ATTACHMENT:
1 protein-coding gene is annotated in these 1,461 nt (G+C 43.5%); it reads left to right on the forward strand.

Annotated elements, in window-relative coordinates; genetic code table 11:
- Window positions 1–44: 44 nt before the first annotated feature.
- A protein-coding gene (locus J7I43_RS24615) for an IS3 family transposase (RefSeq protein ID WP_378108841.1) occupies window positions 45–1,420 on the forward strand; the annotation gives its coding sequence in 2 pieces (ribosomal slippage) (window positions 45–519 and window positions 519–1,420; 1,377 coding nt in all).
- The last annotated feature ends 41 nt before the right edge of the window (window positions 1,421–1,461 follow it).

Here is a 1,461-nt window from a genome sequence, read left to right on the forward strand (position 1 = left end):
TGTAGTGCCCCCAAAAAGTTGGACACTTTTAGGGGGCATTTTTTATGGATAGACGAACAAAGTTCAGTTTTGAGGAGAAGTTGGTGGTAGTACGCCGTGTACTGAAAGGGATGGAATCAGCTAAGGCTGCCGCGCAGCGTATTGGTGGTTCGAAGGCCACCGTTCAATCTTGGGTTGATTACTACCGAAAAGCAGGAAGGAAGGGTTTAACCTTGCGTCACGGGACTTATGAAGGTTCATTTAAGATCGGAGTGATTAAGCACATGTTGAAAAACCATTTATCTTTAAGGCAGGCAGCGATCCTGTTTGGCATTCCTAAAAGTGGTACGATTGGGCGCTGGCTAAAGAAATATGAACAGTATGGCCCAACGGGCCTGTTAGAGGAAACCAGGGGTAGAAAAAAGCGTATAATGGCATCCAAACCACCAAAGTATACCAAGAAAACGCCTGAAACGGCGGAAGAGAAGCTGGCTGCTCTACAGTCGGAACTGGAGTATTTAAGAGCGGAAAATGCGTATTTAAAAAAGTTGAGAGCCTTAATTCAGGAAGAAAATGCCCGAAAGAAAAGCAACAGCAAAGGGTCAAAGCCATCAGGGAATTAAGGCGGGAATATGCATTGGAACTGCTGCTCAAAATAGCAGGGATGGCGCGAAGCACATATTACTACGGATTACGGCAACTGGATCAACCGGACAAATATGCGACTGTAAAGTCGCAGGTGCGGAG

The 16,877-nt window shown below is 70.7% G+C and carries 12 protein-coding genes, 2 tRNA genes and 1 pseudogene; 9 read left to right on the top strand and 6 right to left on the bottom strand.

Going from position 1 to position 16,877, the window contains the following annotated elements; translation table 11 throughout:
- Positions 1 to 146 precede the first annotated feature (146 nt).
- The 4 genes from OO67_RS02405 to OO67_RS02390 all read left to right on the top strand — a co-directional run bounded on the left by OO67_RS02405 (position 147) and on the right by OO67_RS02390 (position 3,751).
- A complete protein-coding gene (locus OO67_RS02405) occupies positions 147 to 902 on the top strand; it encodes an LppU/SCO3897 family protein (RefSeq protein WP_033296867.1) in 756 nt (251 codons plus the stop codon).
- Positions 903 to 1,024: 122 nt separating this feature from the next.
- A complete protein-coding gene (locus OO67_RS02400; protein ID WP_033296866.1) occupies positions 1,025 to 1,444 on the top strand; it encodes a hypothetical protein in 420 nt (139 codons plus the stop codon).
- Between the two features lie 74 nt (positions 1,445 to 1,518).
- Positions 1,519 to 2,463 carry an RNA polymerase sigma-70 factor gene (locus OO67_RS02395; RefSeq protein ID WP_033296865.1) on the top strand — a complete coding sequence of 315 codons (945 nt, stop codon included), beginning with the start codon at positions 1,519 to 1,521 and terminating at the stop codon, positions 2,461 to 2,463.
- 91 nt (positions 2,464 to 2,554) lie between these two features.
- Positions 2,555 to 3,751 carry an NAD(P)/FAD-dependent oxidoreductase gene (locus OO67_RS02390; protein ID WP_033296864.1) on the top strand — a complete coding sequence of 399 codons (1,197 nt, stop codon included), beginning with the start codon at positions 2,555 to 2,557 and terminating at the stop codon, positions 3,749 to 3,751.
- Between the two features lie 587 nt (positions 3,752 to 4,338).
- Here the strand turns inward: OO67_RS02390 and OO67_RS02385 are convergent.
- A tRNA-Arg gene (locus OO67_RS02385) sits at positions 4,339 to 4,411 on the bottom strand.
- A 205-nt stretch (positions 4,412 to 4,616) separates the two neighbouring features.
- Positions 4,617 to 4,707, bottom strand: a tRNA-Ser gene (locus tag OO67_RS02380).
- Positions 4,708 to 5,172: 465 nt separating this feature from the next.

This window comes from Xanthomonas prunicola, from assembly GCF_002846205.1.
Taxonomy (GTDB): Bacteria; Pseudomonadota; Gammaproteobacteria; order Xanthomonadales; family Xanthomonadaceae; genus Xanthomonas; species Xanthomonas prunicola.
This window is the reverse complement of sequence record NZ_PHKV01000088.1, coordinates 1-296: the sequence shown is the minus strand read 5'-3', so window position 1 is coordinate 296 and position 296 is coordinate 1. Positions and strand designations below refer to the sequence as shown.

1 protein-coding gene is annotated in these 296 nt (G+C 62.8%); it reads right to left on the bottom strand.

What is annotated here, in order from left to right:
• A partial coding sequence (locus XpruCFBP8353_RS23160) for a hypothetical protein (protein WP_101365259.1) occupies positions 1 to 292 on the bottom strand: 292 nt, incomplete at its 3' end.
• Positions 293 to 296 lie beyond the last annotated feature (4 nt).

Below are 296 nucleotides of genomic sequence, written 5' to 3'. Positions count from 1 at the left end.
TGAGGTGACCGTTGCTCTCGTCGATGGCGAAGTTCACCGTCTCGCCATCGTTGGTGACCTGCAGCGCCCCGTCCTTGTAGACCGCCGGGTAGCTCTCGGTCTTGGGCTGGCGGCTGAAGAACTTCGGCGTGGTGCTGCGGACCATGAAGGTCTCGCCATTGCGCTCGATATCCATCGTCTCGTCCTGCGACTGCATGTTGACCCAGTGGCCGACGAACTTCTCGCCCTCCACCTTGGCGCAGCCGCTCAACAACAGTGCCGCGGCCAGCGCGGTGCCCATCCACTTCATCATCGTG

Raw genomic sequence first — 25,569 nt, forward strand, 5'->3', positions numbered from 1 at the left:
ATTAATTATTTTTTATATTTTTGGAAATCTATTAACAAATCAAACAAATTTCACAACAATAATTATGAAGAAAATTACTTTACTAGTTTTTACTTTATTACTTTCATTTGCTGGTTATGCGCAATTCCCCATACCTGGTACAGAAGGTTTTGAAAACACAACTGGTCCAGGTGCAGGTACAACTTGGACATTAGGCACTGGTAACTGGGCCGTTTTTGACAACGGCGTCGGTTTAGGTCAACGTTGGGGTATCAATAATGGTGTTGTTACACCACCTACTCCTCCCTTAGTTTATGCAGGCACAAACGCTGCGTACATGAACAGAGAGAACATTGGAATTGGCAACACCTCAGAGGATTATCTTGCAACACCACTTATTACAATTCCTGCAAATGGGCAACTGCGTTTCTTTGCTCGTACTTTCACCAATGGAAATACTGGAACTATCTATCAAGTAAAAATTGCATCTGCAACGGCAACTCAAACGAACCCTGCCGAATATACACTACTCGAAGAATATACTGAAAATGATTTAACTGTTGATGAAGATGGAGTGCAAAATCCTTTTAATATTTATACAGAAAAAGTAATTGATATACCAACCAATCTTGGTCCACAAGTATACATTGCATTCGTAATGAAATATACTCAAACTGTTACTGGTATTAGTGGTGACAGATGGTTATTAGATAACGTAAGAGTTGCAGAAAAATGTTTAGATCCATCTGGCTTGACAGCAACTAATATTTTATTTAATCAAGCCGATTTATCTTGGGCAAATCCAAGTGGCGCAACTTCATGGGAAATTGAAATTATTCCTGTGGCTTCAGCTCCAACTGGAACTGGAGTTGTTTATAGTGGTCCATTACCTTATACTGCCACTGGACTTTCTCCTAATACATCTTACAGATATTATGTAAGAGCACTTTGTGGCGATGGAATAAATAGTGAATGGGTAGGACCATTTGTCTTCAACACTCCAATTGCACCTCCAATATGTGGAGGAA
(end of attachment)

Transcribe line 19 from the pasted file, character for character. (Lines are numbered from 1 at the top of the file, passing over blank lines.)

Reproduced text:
- Between the two features lie 587 nt (positions 3,752 to 4,338).